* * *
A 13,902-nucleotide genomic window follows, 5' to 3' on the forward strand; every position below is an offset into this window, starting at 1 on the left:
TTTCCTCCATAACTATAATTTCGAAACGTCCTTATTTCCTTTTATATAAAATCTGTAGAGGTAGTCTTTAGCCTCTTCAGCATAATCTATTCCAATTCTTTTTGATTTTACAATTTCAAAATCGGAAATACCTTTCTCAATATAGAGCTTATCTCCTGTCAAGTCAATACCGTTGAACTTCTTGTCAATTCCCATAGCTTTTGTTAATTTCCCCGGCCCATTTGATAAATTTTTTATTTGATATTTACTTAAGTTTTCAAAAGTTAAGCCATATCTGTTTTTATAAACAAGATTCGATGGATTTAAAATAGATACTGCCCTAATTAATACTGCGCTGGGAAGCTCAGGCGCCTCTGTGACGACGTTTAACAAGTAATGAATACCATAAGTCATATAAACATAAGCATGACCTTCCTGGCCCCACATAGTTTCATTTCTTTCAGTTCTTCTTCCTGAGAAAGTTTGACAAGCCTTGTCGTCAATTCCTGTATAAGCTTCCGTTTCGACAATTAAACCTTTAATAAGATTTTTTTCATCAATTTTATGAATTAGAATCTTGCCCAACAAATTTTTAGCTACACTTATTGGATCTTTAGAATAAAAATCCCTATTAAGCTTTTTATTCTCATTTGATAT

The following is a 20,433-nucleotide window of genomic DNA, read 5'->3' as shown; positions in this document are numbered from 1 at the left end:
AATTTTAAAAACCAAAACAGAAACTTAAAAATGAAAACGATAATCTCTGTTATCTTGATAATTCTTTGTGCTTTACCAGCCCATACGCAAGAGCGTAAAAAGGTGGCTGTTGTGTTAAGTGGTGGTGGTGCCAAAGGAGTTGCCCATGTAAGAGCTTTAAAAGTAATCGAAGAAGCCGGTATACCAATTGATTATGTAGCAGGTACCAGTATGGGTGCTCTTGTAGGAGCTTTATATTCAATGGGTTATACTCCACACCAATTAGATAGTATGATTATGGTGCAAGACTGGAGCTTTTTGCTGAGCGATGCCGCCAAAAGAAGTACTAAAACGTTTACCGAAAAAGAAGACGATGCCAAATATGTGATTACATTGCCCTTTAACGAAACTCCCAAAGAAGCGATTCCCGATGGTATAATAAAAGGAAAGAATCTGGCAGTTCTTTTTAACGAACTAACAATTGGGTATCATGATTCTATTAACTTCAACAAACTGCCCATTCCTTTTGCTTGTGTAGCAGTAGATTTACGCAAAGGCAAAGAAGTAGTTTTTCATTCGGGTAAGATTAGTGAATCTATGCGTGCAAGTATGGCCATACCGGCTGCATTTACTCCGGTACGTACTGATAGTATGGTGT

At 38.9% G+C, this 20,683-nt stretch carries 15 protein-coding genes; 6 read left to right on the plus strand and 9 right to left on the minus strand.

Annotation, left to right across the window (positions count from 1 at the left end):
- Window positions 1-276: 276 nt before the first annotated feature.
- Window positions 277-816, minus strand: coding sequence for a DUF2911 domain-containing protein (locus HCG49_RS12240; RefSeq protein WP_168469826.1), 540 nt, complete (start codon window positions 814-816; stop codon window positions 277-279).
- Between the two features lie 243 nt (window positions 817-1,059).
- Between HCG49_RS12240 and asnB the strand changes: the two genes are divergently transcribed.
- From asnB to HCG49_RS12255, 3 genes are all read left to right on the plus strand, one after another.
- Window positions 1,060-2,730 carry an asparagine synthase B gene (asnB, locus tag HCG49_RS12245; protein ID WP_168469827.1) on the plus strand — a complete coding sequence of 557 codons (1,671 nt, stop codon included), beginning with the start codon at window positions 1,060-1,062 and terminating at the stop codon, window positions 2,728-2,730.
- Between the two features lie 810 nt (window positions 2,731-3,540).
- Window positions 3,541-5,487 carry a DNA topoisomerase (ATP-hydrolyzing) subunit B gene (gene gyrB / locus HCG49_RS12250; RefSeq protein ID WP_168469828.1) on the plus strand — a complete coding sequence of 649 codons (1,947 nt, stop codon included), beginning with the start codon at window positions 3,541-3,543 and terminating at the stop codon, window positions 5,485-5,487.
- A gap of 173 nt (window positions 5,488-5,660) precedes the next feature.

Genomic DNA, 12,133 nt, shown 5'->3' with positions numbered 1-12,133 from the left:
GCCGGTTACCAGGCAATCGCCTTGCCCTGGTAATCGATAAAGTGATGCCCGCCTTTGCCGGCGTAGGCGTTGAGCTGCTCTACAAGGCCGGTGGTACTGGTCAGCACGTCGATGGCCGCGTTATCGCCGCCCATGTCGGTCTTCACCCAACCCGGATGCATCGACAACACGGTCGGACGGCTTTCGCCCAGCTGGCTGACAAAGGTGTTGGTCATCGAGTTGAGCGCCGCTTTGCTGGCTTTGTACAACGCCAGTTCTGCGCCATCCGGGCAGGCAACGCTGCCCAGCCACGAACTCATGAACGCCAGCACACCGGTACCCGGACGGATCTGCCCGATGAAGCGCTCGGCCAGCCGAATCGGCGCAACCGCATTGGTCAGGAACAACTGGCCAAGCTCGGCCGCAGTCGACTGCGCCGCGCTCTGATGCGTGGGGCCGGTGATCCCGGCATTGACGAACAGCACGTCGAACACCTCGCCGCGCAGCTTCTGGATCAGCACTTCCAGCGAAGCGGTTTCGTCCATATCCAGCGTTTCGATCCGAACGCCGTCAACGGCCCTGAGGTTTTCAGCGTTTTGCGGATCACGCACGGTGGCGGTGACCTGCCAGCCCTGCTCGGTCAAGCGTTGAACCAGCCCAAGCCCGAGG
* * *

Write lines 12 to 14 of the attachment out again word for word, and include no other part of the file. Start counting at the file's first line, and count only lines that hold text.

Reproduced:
- Window positions 1,060-2,730 carry an asparagine synthase B gene (asnB, locus tag HCG49_RS12245; protein ID WP_168469827.1) on the plus strand — a complete coding sequence of 557 codons (1,671 nt, stop codon included), beginning with the start codon at window positions 1,060-1,062 and terminating at the stop codon, window positions 2,728-2,730.
- Between the two features lie 810 nt (window positions 2,731-3,540).
- Window positions 3,541-5,487 carry a DNA topoisomerase (ATP-hydrolyzing) subunit B gene (gene gyrB / locus HCG49_RS12250; RefSeq protein ID WP_168469828.1) on the plus strand — a complete coding sequence of 649 codons (1,947 nt, stop codon included), beginning with the start codon at window positions 3,541-3,543 and terminating at the stop codon, window positions 5,485-5,487.